We’re Having a Book Launch Party

The illustrated titles!

I am Hatzegopteryx

By Timothy J. Bradley

Can you imagine swooping through the air like Hatzegopteryx, a giant of the ancient skies? Hatzegopteryx (hatz-eh-GOP-ter-iks) was one of the largest pterosaurs that ever lived; about the size of a small airplane. I am Hatzegopteryx, the second book in Arbordale Publishing’s I am Prehistoric series, gives children a glimpse into the life of the awesome Hatzegopteryx, from tiny chick to majestic, winged predator, and how it made its living. Unlike many pterosaurs, this one was a terrestrial carnivore, spending its time hunting prey on land. Just like today’s animals, prehistoric creatures had adaptations and behaviors that helped them survive in their habitat—a environment that was in some ways quite different from what we see around us today.

The Pangolin Revelation

By Lori Schildwachter, Illustrated by Laurie Allen Klein

When Loran’s homework assignment is to create an animal’s adaptations and demonstrate how the adaptations help it survive in its environment, he knows just what he wants to do. Loran creates a multipurpose, super species by using all kinds of cool, one-of-a-kind adaptations taken from a variety of some of his favorite animals—like a monkey’s prehensile tail and a sloth’s claws or even curling up like an armadillo. Once he created what he thinks is the ultimate adaptation mashup of any animal ever, he is surprised to discover that his “imaginary creature” really exists—it’s a pangolin! Yes, these charming and unique creatures really do exist, and they are the most endangered animals you’ve possibly never heard of.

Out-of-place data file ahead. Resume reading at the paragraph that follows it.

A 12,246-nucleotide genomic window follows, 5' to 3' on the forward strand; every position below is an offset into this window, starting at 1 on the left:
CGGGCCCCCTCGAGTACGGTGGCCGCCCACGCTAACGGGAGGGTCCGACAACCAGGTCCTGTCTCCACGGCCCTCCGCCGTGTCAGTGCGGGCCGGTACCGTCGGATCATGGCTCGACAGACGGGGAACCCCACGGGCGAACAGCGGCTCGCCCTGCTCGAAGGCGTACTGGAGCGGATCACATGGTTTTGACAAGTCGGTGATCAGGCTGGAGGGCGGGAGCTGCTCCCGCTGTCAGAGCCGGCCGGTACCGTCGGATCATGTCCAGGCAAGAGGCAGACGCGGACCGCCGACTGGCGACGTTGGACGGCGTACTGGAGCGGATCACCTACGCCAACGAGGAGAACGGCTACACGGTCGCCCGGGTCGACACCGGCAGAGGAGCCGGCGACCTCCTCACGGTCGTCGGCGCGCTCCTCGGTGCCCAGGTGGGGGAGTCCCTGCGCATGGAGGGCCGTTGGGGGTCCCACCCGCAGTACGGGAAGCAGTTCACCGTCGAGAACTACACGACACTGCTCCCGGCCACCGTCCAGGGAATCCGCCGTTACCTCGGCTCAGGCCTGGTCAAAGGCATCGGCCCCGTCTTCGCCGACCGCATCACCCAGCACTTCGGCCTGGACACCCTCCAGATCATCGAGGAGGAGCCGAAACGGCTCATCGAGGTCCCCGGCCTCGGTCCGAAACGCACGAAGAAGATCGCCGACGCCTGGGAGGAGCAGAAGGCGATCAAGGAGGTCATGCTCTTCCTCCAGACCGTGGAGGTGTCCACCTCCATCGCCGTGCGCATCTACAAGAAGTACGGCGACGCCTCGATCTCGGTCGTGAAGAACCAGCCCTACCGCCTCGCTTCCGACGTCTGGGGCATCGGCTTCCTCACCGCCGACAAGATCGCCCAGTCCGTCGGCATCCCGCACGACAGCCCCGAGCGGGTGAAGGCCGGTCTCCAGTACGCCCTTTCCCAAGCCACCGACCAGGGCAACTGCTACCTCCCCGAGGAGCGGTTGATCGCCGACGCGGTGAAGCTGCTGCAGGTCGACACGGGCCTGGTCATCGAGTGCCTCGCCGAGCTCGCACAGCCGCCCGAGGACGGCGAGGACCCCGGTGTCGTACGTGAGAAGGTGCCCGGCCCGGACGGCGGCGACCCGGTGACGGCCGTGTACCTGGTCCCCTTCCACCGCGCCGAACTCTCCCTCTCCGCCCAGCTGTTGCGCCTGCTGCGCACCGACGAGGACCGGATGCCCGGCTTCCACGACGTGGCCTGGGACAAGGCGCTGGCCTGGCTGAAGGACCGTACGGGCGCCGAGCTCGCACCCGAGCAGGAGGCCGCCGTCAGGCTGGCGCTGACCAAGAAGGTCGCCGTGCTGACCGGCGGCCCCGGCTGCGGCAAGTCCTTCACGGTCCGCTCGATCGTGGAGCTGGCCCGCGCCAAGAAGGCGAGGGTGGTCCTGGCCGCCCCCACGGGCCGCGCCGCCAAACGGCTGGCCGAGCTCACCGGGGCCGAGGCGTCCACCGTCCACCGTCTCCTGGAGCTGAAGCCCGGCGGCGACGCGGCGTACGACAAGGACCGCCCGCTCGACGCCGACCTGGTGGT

Pooper Snooper

By Jennifer Keats Curtis and Julianne Ubigau, illustrated by Phyllis Saroff

Dog detectives? Thanks to superior sniffers, some pups learn to help scientists investigate and track endangered animals. The snoopers’ clue? Poop. Dogs that are part of wildlife detective teams are trained to catch the scent of wild animal poop (scat) so that scientists can learn about these animals without luring or trapping them. Like many pooper snoopers, Sampson, the dog in this book, was once a shelter dog, too hyper and ball crazy for families. That energy and ball drive is what makes him such a good dog detective. He is trained on many species, from salamanders to bears, but his goal is always the same. Find the scat and get the ball!

Yay for Big Brothers!

By Janet Halfmann, illustrated by Shennen Bersani

Big brothers are amazing! Did you know that big brothers are important in animal families, too? Animal big brothers do many of the same things as kid big brothers. They play with their younger siblings, teach them new things, and help with their care. Sometimes animal big brothers even babysit when their parents leave to hunt for food. Are you a big brother or do you have a big brother?

The Compare and Contrast Books

Otters: River or Sea?

By Cathleen McConnell